Huachuca Peak

Huachuca Peak is more of a freestanding peak than those that dot the southern part of the range crest.  There are a jumble of ridges and canyons that form its flanks, and there are a variety of trails that head up and intersect nearby.  This part of the Huachucas is noticeably drier than the southern parts but there are still some sheltered moist pockets and many slopes are covered in dense oak/pine forest.

May 29, 2011
Mike and I parked at the Lower Huachuca Canyon Trailhead then walked a short way up the road to Upper Huachuca Canyon Trail to make the loop hike up to Huachuca Peak.  The road was a little rough on the last bit to the trailhead but my Subaru made it well enough with some careful placement, next time it will be the truck.

Looking up one of several small side canyons or drainages that line both sides of the trail.  The Upper Huachuca Canyon Trail takes an interesting route as it weaves its way up pieces of various ridges and canyons.  Most of the trail stays in mixed oak-pine forest like this, typical Madrean for southern Arizona.

Peterson Peak to the southwest across Lyle Canyon from the Crest Trail.  The trail intersection is a bit odd here but it splits left or east just before the fence and gate for the military reservation.

Looking at the limestone cliffs along the southwest face of Huachuca Peak which are similar to those of Ramsey Peak.  It's very rocky and dry along this ridge top leading to the summit, supporting mostly oak, juniper, and mountain mahogany.

The almost pure forest of short windswept Southwestern White Pine on the south summit slope was a welcome surprise.  Its a nice walk through the trees from here to the top.

Looking north through the thick brush to the rest of the broad summit ridge and beyond to the Mustang Hills, Whetstone Mountains, and Rincon Mountains.

Pan from southeast to southwest from the summit cliffs and across Garden Canyon.  Carr Peak is the farthest left high point with Miller Peak poking up behind the ridge just to the right.  Ramsey Peak is the fuzzy green slope below the skyline and Pat Scott Peak is the last high point on the right before the entire range drops into Garden Canyon.  Scheelite Canyon is the prominent canyon with white slopes at left.  At right behind Peterson Peak a grass fire was still smoldering in San Rafael Valley adding more smoke to that of other fires that were burning in the region.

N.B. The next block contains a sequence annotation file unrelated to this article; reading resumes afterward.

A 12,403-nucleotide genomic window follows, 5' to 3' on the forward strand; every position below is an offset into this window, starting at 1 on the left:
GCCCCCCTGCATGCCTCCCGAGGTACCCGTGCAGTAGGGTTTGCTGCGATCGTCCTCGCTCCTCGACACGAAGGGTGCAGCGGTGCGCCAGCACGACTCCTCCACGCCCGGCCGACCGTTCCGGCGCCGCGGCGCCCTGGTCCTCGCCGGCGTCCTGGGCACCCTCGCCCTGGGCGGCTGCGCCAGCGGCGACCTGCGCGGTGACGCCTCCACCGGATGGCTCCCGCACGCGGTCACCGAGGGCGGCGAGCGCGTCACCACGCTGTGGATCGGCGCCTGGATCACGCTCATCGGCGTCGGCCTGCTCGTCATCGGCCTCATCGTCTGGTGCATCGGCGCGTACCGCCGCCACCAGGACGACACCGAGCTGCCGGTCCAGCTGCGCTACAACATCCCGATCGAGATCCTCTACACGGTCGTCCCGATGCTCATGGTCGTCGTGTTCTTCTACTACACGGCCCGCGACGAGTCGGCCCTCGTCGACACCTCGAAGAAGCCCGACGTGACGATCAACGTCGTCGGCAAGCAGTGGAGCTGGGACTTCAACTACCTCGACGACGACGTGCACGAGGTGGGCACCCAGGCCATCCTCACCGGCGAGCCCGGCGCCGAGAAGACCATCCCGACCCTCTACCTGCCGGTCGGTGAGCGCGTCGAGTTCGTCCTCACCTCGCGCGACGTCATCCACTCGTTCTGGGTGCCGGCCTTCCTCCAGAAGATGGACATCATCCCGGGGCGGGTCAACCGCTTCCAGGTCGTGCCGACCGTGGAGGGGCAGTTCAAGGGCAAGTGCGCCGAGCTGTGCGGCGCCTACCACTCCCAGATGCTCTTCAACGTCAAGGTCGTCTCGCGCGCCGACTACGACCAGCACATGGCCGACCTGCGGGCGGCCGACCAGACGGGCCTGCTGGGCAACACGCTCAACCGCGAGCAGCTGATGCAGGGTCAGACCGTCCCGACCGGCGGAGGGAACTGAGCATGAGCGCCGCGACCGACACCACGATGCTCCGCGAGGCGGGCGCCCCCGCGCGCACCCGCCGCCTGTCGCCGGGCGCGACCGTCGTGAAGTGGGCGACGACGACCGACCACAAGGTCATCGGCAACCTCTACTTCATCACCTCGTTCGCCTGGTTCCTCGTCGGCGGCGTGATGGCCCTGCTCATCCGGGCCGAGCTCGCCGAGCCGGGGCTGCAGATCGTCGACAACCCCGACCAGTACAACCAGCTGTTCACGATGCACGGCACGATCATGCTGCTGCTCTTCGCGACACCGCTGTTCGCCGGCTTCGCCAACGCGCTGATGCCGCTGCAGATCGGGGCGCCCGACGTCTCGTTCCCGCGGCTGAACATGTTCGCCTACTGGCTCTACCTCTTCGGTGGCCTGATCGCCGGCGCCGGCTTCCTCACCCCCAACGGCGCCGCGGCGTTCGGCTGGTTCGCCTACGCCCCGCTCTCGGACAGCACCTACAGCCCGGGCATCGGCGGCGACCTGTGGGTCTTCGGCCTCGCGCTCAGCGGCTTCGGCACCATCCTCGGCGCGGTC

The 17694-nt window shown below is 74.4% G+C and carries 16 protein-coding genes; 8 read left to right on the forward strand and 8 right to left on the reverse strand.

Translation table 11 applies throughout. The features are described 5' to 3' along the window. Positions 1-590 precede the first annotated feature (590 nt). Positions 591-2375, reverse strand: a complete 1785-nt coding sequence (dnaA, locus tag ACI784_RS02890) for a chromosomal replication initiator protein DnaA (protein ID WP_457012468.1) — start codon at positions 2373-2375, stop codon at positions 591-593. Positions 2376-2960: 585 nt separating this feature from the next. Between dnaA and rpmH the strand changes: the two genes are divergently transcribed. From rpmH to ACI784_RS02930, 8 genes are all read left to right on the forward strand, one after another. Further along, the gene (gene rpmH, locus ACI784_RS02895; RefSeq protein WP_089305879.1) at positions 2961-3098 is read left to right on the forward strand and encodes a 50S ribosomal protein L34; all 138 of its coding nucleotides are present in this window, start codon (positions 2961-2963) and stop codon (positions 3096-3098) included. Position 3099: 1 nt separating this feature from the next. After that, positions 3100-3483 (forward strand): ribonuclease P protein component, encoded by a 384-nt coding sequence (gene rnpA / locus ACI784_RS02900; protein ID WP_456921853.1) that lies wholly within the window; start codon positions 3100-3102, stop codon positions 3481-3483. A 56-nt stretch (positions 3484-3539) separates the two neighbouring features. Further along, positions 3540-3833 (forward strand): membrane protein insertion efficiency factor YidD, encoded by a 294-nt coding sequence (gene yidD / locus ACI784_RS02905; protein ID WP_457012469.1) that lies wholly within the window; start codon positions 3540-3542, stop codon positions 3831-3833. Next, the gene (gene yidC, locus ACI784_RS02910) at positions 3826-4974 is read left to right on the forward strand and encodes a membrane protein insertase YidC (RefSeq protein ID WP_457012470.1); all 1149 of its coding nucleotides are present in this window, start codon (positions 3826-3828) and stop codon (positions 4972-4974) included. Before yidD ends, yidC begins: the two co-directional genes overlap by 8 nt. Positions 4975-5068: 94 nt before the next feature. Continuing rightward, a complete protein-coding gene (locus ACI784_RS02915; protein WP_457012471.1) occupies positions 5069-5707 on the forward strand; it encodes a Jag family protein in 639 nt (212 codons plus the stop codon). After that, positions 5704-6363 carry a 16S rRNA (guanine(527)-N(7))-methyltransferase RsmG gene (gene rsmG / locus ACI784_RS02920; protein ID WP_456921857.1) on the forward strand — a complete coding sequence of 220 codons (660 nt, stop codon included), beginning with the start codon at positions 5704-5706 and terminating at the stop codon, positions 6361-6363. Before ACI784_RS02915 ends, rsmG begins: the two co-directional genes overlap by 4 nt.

A patch of iris blooming at the bottom of the summit bowl which forms the head of Rock Spring Canyon.

The steep slopes and northeast orientation keeps this canyon quite a bit wetter than the others that were encountered on the way up the west side of the peak.  Southwestern White Pine and Gambel Oak continue down the canyon from the summit.  The trail is in pretty bad shape here and it's obvious from the amount of trash that this canyon is frequented by people coming across the border, which seems odd to me considering the difficult route to get here and the fact that the only way out is through the military reservation.  

Near the junction with the fire break road is this area thick with growth from a spring.

Looking back up to the thickly forested slopes of Rock Spring Canyon from the fire break road.  From here the road climbs a little until it reaches a helicopter clearing at the brink of Huachuca Canyon, where the Lower Huachuca Canyon Trail descends from the west side of the clearing.

The trail descends steeply down the south wall of Huachuca Canyon back to the trailhead.  This is one of the steep shallow drainages that come down from the summit ridge at top left.

Upper Huachuca Canyon Trail is on the right and the lower is on the left with the route down Rock Spring Canyon hidden behind the ridge.  Here's the GPS file, huachucapk.gpx.